Let X have a countable basis (I.e. second countable). Suppose A is an uncountable subset. Show A has uncountably many limit points.

I'm not sure where to start with this. A hint will work. This isn't a homework problem, just practice, if that makes you feel better.

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    $\begingroup$ Being sassy and pissing off the users of this website won't help your chances of getting hints. $\endgroup$ – Silvia Ghinassi Oct 27 '15 at 3:34
  • $\begingroup$ I honestly wasn't intending to be sassy or piss anyone off. I have noticed that users don't like to answer if it is for homework, so I wanted to reassure those users. My mistake, I'll be more careful with my wording. $\endgroup$ – YAK Oct 27 '15 at 3:37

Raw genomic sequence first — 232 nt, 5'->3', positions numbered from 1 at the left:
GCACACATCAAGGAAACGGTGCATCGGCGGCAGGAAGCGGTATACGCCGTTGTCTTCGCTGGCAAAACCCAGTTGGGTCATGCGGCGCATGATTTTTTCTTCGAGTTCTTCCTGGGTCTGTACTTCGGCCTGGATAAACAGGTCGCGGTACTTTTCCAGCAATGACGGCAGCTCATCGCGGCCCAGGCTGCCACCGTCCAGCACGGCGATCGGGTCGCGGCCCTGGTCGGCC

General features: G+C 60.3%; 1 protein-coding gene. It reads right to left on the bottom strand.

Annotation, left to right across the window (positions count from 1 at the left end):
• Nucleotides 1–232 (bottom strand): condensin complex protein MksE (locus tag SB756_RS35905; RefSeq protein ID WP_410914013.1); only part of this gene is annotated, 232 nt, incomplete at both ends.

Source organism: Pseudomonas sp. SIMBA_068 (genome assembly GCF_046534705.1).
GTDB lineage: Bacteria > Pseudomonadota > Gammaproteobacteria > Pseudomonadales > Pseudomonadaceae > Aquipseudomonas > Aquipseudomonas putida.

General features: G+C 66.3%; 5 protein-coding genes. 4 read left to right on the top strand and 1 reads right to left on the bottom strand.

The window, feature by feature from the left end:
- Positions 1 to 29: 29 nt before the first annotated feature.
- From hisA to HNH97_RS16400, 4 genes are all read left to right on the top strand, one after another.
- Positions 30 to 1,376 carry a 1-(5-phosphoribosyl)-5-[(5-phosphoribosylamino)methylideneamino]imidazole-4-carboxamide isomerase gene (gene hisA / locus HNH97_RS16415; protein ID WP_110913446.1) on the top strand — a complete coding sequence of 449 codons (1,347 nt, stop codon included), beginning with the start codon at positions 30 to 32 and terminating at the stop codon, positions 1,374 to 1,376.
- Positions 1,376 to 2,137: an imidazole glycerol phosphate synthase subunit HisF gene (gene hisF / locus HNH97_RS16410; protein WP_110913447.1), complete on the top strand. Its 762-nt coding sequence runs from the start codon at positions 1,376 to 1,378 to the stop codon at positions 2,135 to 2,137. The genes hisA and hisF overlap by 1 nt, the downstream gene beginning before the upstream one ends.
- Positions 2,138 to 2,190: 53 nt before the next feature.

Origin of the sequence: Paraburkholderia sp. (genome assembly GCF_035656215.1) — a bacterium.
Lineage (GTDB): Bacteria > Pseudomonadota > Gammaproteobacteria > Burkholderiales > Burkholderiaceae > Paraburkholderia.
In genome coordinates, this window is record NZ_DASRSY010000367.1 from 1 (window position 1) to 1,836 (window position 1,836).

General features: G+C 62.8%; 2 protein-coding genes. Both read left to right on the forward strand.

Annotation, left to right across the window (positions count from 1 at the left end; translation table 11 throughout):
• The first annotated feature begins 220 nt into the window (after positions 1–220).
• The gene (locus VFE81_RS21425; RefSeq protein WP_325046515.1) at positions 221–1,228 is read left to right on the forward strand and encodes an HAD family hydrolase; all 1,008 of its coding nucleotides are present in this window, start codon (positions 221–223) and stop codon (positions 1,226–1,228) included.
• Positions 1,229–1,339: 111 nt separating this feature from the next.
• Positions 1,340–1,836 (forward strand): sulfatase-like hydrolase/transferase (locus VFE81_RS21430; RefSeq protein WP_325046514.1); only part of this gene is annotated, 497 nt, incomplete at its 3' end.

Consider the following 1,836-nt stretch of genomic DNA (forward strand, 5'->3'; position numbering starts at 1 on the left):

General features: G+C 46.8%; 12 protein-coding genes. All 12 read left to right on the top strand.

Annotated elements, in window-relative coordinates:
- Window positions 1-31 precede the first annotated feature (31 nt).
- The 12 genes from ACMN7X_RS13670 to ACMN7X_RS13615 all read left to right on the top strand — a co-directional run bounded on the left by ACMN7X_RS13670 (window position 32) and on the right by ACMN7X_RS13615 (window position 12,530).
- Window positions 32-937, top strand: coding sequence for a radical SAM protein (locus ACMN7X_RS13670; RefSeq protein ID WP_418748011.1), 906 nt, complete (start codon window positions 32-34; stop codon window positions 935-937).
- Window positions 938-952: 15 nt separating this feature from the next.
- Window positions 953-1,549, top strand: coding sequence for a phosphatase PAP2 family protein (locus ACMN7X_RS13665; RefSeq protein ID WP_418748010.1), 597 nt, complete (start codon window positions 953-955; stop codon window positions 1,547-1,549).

• $\begingroup$ A problem with text only conversations is that it is harder to interpret other people's remarks without being able to hear inflection. Sometimes people are a little too quick to assume a worse interpretation than you intended. $\endgroup$ – Paul Sinclair Oct 27 '15 at 3:42
  • $\begingroup$ However, your question is a duplicate: math.stackexchange.com/questions/17050/… $\endgroup$ – Paul Sinclair Oct 27 '15 at 3:44

Let $\mathcal{B}$ be a countable base for $X$. Suppose $A \subseteq X$ is uncountable.

Let $B \subseteq A$ be the set of points from $A$ that are not limit points of $A$. This means that for each $b \in B$, there is some base element $B_b$ such that $B_b \cap A = \{b\}$ (why?).

Show the $B_b$ are all distinct for different $b \in B$. Now use $\mathcal{B}$ is countable and $A$ is not.


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